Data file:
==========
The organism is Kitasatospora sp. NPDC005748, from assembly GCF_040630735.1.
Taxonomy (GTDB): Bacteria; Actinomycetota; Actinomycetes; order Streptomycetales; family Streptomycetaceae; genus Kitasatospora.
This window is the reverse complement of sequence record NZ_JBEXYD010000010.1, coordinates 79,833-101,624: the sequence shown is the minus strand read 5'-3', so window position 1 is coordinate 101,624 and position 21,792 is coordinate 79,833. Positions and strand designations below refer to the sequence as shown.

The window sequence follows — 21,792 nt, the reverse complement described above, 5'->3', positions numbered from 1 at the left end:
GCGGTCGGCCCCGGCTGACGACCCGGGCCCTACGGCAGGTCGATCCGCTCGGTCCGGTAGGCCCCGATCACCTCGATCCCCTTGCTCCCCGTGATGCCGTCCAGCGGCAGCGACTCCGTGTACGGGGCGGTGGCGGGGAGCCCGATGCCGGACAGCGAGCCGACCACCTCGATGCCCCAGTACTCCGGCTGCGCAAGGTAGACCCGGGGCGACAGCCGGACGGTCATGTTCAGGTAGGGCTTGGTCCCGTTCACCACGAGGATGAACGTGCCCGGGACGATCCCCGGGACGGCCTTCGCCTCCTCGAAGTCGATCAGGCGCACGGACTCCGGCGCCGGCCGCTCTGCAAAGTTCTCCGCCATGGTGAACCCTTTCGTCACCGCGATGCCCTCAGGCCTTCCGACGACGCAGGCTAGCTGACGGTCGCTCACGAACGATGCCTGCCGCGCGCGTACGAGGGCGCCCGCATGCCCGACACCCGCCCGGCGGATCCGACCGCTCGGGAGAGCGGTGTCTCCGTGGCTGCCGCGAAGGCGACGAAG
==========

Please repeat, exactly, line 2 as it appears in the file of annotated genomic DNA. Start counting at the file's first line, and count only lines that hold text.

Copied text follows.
Taxonomy (GTDB): Bacteria; Actinomycetota; Actinomycetes; order Streptomycetales; family Streptomycetaceae; genus Kitasatospora.